NAPLES — The Cuba travel ban is an emotionally charged subject in South Florida, and an unavoidable one for politicians.
U.S. Rep. Connie Mack, R-Fort Myers, released a statement Monday opposing legislation to lift that travel ban. It is scheduled for a hearing this week in the House foreign affairs committee.
Mack said he isn’t opposed to changing the U.S. policy toward Cuba, as long as the government meets some key requirements first: Freeing political prisoners, ending human rights violations, holding free elections and allowing freedom of the press.
He spoke about Cuba and other topics during a meeting Monday with the Naples Daily News editorial board.
“There is this feeling that if we were to open up trade and travel to Cuba that there would be this huge wave that would come in, overtake the economy,” he said.
Everything in Cuba is controlled by the Castro brothers, Mack argued, and that wave of change wouldn’t happen because people only have access to what the Castro brothers give them access to.
Mack said he felt that Fidel Castro’s recent statements about the condition of the Cuban economy were actually a signal to his brother, Raul Castro, that he recognizes that it is a failed system and things might change after his death.
James Roach, Mack’s Democratic challenger for the District 14 seat on the Nov. 2 ballot, also said that certain conditions would have to be met before negotiation with Cuba could begin.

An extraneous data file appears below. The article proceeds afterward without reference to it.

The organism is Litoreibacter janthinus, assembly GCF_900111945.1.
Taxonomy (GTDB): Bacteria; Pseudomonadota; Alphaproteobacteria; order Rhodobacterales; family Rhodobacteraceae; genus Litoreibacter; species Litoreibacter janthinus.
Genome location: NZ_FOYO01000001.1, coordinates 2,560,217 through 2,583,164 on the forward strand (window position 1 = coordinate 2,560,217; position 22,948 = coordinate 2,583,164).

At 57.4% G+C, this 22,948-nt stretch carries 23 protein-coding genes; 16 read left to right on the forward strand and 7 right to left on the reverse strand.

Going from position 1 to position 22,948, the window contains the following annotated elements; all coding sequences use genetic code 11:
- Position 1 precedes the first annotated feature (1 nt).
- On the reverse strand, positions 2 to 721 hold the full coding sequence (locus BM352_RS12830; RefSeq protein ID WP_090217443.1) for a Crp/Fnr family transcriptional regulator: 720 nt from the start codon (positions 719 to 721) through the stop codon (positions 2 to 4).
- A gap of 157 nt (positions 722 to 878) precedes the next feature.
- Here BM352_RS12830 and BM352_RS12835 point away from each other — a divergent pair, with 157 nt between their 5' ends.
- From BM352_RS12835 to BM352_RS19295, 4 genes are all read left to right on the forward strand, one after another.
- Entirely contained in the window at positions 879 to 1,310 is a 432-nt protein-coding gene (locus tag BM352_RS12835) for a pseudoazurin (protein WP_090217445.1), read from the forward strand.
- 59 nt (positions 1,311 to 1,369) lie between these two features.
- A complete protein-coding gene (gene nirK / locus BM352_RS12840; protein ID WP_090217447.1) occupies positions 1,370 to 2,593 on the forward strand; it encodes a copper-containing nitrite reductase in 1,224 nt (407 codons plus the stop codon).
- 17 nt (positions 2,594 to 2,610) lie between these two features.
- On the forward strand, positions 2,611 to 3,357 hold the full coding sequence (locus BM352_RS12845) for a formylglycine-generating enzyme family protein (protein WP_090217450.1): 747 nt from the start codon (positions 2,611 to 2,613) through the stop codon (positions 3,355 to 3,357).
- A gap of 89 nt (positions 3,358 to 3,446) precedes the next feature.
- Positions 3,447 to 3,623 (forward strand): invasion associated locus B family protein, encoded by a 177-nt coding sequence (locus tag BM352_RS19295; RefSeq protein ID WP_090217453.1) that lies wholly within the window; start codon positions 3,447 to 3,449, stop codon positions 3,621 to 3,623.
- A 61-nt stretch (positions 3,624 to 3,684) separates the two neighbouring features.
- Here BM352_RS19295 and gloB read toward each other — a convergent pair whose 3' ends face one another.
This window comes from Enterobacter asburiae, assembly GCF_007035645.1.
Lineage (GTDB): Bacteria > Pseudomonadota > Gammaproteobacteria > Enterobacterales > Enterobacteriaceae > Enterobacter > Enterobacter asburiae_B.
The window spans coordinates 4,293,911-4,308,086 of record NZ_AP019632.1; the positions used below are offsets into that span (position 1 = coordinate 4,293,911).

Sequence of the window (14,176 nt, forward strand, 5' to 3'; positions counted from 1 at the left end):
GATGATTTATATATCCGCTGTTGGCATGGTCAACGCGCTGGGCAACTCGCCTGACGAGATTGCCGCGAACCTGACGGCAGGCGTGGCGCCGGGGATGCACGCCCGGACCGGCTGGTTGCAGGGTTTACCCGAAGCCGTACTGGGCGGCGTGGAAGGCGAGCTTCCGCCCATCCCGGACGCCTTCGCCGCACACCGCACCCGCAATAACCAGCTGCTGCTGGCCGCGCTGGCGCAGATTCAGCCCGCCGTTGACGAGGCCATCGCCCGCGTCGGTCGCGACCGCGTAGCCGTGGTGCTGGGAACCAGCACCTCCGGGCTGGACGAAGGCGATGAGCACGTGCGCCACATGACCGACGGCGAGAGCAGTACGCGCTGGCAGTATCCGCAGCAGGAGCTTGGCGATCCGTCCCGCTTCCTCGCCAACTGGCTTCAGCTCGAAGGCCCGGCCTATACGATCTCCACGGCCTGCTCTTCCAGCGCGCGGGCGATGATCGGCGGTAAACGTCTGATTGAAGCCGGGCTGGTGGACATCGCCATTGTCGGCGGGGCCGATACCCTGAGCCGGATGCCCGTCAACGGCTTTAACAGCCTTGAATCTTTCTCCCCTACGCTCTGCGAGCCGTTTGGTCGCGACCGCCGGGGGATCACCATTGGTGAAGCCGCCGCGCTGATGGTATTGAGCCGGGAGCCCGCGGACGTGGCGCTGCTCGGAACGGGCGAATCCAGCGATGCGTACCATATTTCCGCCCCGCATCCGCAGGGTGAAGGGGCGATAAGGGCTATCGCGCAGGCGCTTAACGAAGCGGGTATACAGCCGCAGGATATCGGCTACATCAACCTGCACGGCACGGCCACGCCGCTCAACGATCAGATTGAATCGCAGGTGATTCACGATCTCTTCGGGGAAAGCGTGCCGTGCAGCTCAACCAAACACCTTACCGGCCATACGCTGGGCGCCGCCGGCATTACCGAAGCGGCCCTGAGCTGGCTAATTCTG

“I would be for continued negotiations as long as we understood and they understood that we expect them to honor some of the property rights and certainly some of the political rights of their own citizens,” Roach said when contacted by phone later Monday. “... But I strongly think we need to keep moving forward because we can’t stay mad at them forever.”
Roach mentioned human rights violations and political prisoners, as well as the restoration of property that was taken from people by the government at the time of the revolution. Many of those people are now American citizens.
“If we’re going to have free trade, then it should be more with the businesses in Cuba and less with the government in Cuba,” he said.
He also emphasized that while it’s important for Congress to play a role in these kind of decisions, the State Department should take the lead, because it has the experts in how a change in U.S. policy toward Cuba might affect relationships with other countries in the region.
Earlier Monday, Mack also addressed the Marco Island Police Foundation and discussed his stand on Arizona’s immigration law.
The bill, he said, pits one group of Americans against another.
“You can be an American citizen in Arizona and not look like me and not look like most of the people in this room and be stopped and asked for your papers,” Mack said. “Florida will get an immigration bill, but it won’t single out a group because they look different.”
His stance isn’t to get votes, he said.
“Less than 2 percent of my congressional district is minority ... so for me, this is about freedom,” Mack said.